Each career concentration at Lopez concludes in 12th grade with an independent study— a capstone course that usually involves “shadowing” professionals on the job.
“It gives kids a kind of focus,” John Feist, a career-placement officer at Lopez, explained. “We are beginning now to see kids that I think are more able to indicate what they want to make sure is happening with their schooling.”
With a student population that was 88 percent poor, Lopez sent more than 57 percent of its graduating students to public colleges or universities in Texas in 1997, according to Just for the Kids. Of that college- going group, nearly 56 percent were still in college two years later.
Doing ‘My Best’
Rivera’s students, meanwhile, mention none of the academic and organizational changes when asked how their school motivates them to work hard—even when “senioritis” threatens to set in. The explanation, they say, is in the personal relationships they have formed with their teachers and counselors. Despite its substantial size, Rivera feels small to many students.
“I feel ready to go out there and do my best because the teachers here have shown me that, with hard work, anything is possible,” said senior Rick Pedraza. “When I first came here I was, like, semi-shy. I learned to cooperate with students and teachers. Teachers would even stay after school with me and help me out with my troubles.”
Mr. Pedraza found his niche in football and band. Next year, he hopes to go to a state university and study music education.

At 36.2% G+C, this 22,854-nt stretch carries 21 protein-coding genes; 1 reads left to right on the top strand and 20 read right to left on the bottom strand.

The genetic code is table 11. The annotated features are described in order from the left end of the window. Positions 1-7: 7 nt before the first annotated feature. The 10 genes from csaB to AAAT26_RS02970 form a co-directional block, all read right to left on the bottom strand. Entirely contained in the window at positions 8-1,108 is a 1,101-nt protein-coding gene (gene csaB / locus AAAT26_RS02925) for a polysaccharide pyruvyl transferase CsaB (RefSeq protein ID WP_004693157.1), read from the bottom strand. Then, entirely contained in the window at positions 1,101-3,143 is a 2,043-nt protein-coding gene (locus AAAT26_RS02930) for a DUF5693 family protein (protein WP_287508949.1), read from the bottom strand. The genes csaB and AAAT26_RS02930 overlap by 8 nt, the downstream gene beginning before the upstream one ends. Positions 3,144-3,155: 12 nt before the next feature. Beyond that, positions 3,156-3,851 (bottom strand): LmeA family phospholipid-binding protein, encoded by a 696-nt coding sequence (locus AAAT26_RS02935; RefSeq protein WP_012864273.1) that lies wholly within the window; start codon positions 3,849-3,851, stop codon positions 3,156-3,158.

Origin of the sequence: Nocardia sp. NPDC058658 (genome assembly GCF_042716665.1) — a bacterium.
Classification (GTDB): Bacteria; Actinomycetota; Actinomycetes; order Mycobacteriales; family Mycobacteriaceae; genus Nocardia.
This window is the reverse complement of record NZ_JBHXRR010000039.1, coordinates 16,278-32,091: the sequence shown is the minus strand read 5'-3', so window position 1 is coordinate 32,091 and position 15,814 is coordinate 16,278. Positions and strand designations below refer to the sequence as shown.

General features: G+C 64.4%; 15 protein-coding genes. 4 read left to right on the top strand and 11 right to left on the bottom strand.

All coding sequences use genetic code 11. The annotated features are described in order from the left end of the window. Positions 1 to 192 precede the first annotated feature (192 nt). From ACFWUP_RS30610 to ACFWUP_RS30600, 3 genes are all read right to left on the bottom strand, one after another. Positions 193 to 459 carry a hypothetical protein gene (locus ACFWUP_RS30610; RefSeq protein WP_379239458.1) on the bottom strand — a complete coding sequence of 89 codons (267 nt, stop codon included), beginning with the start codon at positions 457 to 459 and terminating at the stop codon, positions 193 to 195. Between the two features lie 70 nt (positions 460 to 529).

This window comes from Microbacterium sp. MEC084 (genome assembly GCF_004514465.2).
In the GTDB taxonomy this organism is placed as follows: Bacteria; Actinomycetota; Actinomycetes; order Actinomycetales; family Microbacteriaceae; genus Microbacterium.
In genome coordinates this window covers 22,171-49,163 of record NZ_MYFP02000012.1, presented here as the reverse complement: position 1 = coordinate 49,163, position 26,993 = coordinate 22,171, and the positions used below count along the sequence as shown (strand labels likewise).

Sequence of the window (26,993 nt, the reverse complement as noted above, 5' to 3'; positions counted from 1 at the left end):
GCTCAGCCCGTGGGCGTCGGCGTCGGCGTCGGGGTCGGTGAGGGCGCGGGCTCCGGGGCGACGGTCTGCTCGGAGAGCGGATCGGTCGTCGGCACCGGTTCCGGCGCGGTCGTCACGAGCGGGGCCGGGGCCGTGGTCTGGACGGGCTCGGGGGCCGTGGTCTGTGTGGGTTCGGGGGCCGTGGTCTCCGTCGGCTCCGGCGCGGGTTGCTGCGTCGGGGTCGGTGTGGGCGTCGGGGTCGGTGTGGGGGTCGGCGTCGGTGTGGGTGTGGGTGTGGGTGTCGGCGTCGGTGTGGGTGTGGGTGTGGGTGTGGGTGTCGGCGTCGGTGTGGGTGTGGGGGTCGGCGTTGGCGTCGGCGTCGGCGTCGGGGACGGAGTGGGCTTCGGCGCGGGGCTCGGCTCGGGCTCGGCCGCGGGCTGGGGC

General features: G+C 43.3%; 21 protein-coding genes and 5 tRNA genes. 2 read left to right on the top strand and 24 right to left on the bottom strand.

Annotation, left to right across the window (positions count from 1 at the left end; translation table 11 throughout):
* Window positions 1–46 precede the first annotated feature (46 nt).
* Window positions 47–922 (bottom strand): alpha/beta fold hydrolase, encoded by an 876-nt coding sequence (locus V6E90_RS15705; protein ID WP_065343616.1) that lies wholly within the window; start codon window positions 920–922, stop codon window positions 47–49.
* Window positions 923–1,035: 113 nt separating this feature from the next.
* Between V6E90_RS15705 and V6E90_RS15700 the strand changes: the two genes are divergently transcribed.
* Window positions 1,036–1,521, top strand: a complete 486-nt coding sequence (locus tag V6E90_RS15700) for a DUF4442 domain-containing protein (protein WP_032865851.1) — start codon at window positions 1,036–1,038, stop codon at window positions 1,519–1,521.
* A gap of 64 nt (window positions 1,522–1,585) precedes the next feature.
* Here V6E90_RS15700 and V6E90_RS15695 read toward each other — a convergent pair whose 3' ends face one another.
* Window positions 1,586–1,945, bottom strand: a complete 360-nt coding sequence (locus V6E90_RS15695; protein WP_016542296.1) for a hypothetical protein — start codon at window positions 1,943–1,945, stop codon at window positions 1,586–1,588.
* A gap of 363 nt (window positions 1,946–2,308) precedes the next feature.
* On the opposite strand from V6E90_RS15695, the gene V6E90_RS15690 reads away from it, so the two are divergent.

While a typical complaint of many high school students is that their guidance counselors are inaccessible, students at Rivera talk of seeing their counselors daily. That happens in part because the school’s regular counselors stay with a class of students for four years, rather than looking after different groups of students each year.
With a total of six counselors for its 1,700 students, the school also has a slightly larger-than- average complement of counselors. Federal money earmarked for the educational needs of the children of migrant farmworkers helps pay for one counselor to serve that population. A career-placement officer, paid for by the school district, works with students in the magnet school.
In addition, Ms. Moreno, the counselor assigned to this year’s graduating class, stays until 7 p.m. one night a week so that students and their parents can get in to see her.
“She’s like our second mom,” said 12th grader Erica Garcia. “You need to talk to her about anything and she’s there. Like I said, we’re like little bugs on her, and I’m in her office 24-7.”
The counselor works hard to find financial aid for students. Last year, Rivera students got a total of $2.4 million worth of scholarship offers from postsecondary schools and accepted $1.2 million of that.
Ms. Moreno also cajoles college recruiters to come to campus because most Rivera students can’t afford to make college visits on their own. Harvard University and Yale University, for example, sent representatives for the first time this year.
The school and the Brownsville district also arrange bus tours so that students can visit college campuses around the state. Ms. Moreno also personally mails college applications for her students so that procrastinators don’t miss any crucial deadlines.
“You have to know your students in order to be able to write letters of recommendation,” Ms. Moreno said. “I don’t care what anybody tells you.”
She is also blunt with students whose grades and course selections do not mark them early on as college material.